All's well that ends well. We took the train back to Portland and Bingen WA this weekend, hitched a ride to Lyle where the honest mechanic had left the keys under the seat along with the bill. $40 -- a small price for an idiot to pay to get his car back safely. And to transport the beloved navigator back home without further incident.


Will of the Triumph - Part II

You wouldn't think there is any connection between my two previous postings in "Behind the Scenes" -- almost being deported by the Immigration Service and nearly being incinerated by a 70's British Sportscar; but evidently the universe thinks otherwise.

One fine August evening I was coming back into the USA with a perfectly running TR7 and a freshly minted "Green Card" in hand. I was thrilled to see the sign saying "Wait Estimate: 30 minutes." I could expect to breeze through immigration AND have the car run flawlessly as it had now for two years. But a few cars before the customs booth odd digestive-like noises bubbled up from the engine bay and it simply died. My son got out to push and we both endured the catcalls of a hundred SUV drivers (oh, the disgrace of it !!).

Finally, at the head of the line -- he jumped back into the seat and with benefit of starter motor alone we crept into the inspection lane. My new green card did its magic and the officer waved us through. I told him the car was not likely to move on its own and the officer was kind enough to ask some nearby armed men to push us into the area normally reserved for drug dealers and admitted environmentalists. Thankfully someone told the guards I was merely an idiot British car owner rather than a malefactor so we escaped latex gloves.

We learned several non-automotive things while there.

1) Don't try to smuggle a $100K car into the US by saying a buddy lent it to you.
2) Don't look even vaguely Arab even if you are Puerto Rican.
3) If you don't speak English, people will shout at you in English.

I suppose you're wondering about THE CAR ???

Vapor lock. The fix is to let things cool down so I applied cold compresses to various affected areas to help speed the process. I also ran out to a local gas station to get some starting fluid. After 40 minutes, I no longer howled in pain when touching engine parts so I figured things might start. For good measure I doused the inside of the manifold with the starting fluid. By the way, this last detail matters.

There was somewhat more success than I planned. Most people know that sudden movements, screeching tires and especially explosions are bad etiquette for international borders. This applies most strongly when there are men with guns. But when your car is backfiring like a bazooka and you dare not slow the thing down anyway --- it's best not to worry about niceties.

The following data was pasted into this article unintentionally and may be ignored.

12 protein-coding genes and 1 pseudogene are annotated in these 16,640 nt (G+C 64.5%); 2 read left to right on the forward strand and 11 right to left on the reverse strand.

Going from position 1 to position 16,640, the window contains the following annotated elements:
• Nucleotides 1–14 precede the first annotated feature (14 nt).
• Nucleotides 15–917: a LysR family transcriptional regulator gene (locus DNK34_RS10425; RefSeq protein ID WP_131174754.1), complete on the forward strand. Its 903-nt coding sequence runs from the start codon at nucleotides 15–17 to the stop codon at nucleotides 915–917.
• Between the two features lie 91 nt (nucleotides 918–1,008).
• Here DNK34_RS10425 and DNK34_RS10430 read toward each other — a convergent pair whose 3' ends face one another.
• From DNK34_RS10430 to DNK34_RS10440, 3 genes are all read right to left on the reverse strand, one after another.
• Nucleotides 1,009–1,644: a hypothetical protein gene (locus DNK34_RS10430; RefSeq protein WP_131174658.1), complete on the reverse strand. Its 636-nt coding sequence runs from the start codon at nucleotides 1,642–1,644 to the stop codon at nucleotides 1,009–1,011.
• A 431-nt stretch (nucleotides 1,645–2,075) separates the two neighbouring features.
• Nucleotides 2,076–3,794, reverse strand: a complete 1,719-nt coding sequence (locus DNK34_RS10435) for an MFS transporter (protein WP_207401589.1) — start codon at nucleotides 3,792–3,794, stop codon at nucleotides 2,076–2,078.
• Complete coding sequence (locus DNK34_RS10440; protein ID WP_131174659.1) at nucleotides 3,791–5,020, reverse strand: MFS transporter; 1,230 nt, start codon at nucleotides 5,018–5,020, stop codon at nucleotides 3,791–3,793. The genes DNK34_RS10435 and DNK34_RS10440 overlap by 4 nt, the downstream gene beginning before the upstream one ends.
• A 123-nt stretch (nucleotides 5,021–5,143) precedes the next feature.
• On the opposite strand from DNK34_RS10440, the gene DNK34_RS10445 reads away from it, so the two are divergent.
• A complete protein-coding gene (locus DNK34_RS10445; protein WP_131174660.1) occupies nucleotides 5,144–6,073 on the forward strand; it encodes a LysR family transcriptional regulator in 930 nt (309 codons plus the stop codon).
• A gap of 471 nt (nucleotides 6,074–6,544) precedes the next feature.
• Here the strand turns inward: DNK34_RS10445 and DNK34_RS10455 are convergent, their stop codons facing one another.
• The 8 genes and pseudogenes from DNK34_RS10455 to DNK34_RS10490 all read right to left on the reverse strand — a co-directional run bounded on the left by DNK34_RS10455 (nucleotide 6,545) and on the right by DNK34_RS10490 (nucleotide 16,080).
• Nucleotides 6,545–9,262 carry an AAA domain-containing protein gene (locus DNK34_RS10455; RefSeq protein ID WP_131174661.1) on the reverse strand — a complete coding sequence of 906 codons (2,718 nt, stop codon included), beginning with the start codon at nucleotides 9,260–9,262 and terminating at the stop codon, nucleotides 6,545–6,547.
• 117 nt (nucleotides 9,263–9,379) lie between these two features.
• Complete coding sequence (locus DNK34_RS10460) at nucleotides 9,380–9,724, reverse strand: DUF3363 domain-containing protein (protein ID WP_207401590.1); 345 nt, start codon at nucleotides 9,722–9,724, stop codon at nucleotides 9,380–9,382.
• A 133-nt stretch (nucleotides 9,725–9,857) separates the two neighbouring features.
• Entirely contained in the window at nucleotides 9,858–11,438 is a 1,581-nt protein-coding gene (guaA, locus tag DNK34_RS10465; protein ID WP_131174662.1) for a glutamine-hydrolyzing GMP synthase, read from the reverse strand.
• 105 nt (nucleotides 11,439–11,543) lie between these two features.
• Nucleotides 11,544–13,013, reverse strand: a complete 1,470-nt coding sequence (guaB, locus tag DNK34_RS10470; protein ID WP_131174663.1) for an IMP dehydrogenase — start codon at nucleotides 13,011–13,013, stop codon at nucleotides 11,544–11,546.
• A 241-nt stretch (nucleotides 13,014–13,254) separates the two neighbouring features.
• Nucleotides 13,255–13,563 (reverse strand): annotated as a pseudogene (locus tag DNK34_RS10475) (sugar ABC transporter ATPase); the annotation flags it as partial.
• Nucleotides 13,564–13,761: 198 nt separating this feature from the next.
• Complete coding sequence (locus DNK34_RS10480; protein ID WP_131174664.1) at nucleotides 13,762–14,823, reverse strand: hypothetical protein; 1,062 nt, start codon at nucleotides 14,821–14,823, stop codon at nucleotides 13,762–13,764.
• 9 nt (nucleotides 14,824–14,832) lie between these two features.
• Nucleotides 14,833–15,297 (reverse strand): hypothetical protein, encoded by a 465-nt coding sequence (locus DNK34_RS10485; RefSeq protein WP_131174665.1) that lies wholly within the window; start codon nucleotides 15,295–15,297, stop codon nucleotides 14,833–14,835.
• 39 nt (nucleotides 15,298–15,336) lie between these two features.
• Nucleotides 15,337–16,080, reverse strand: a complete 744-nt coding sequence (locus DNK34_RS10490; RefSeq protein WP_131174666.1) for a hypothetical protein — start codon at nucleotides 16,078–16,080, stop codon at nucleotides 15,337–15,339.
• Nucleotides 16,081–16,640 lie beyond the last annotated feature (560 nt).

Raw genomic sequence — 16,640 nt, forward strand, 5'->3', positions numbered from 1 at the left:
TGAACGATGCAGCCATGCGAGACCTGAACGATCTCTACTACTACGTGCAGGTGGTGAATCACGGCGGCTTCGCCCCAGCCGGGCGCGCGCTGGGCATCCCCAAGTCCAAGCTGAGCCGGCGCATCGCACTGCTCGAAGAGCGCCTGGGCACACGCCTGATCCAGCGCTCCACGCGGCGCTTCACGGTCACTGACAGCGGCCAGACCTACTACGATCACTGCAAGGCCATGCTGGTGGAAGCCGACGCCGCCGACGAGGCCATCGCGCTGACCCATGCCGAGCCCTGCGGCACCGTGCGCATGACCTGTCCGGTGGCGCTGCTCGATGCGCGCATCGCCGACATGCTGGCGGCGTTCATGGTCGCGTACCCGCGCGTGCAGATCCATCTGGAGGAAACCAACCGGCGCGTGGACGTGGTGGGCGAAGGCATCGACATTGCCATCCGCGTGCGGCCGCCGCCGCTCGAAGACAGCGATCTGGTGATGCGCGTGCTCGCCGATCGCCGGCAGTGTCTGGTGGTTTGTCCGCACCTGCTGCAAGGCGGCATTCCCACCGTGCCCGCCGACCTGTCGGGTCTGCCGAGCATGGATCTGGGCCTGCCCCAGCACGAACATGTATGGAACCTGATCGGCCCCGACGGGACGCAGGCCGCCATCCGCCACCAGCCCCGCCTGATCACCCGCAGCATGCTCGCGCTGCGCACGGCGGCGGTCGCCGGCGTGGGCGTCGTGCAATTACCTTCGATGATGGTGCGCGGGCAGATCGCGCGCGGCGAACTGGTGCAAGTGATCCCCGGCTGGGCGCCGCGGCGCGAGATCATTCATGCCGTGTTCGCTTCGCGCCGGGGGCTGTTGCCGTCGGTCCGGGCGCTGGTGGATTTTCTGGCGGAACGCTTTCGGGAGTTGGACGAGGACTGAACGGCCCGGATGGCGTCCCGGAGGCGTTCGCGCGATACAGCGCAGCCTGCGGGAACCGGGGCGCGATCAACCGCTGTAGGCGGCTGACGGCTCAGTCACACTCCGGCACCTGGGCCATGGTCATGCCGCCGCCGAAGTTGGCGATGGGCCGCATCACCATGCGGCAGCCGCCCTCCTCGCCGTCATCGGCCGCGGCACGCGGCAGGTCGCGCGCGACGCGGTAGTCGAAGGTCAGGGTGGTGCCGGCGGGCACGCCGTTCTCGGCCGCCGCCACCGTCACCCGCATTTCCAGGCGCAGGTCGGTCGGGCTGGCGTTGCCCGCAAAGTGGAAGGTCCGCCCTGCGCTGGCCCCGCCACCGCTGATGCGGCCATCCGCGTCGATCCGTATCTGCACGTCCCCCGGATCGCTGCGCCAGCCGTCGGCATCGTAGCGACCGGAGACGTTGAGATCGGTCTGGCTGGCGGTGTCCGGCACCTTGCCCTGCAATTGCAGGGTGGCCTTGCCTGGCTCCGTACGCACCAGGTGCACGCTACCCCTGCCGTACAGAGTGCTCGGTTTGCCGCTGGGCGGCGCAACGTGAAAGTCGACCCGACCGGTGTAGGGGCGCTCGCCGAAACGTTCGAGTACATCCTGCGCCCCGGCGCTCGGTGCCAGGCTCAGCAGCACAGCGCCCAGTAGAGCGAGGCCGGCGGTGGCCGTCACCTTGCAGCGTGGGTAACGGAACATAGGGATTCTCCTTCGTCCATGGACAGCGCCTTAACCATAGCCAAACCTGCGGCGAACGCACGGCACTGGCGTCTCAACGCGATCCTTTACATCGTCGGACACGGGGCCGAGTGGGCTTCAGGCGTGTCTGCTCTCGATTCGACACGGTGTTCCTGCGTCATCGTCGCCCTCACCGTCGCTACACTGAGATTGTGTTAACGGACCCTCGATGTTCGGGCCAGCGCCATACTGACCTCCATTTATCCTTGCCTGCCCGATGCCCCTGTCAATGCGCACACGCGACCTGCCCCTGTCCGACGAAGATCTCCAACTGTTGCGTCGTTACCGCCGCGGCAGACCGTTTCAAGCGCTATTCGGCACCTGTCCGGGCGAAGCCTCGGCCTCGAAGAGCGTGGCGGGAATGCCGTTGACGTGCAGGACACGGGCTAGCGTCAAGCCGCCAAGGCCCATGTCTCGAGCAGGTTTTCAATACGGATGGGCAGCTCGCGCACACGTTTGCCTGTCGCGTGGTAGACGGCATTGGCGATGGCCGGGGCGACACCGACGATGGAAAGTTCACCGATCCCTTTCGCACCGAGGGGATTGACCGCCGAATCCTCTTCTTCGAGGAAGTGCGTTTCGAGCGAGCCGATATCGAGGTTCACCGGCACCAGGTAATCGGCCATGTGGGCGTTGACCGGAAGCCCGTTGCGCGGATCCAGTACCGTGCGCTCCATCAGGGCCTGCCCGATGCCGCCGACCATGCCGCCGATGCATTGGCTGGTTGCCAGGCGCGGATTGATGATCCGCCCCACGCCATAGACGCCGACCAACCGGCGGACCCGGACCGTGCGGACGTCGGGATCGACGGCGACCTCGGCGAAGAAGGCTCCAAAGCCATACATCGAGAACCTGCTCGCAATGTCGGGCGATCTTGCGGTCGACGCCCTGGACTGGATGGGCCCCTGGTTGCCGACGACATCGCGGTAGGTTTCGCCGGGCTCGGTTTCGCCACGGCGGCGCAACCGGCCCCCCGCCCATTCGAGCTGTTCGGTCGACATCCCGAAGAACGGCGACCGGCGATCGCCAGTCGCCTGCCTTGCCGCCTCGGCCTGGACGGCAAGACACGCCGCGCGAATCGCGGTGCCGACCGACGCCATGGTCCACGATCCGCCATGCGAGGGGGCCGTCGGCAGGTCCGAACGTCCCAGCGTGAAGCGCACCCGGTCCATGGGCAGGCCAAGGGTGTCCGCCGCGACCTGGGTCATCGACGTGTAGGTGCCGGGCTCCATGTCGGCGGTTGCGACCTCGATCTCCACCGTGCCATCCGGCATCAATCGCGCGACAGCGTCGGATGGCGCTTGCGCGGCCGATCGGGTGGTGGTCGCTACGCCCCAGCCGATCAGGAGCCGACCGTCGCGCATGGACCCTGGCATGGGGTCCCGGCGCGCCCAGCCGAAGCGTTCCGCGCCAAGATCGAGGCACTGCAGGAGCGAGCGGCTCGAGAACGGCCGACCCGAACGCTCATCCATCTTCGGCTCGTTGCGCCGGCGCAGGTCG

It was then I grasped the deeper connection between my two adventures in Behind the Scenes.

Green Card -- Green Car = disaster. Co-incidence? I think not.

Tuesday, October 26, 2004


Will of the Triumph - Part I

A bit of trivia. What was the last mass production British sportscar sold in the USA? Hint: this car is credited with rendering oxymoronic the words 'dependable British automobile' ? Answer: the Triumph TR7. I am custodian of just such a vehicle. It, like some child with a personality disorder, has been in the family since 1976.

Don't get me wrong. A British sportscar is loads of fun and I've enjoyed mine thoroughly. It's just the GID [Greatest Inconvenience Detector] that is built into each chassis. If you are driving 4 blocks from home on a beautiful day or are in no hurry to get anywhere, the TR7 is dependable joy. Venture more than a hundred dollars tow away, travel with someone whose respect you value or be foolish enough to leave your cellphone behind -- it will take full advantage. It knows ...Expected misbehavior includes one of a) Odd noises, usually of the grinding variety; b) Random failure of some component designed by Lucas Electric, AKA "the Prince of Darkness;" or c) Overheating.

Such a perfect automotive storm occured last year on top of Snoqualmie Pass while driving with my older brother. It did all three. To make the day memorable as well as expensive it blew the head gasket bigtime and limped home dripping bodily fluids [its, not mine] from several incorrect orifices. Fortunately a head gasket is a $20 item. Unfortunately to get to that $20 part requires removing and replacing several hundred dollars of OTHER parts and finding special tools made by unionized dwarves with an attitude.

I can report after a one year campaign to tame the beast I have achieved complete domination in the 'head' area of the car. It drives, it does not leak and now simply runs 'hot' instead of overheating outright. The cost of repairs has exceeded what I see to be the actual worth of the car on eBay but that is no matter. It knows I'd never auction my troubled child online nor attempt to replace it. You'd think it would be grateful.

Last Sunday I washed and waxed the car in preparation for the photo you see in this story. It was sunny and I was going only blocks from the house to shoot the photos. Suddenly, but, dare I say, not unexpectedly, smoke began to puff from the glove box. Burning rubber announced a visitation by Prince Lucas. Immediately I jumped out and began searching for the cause. Nothing made sense until I reached in my pocket. My cellphone was sitting on the shelf back in the garage.

It knew -- and I could swear it smiled.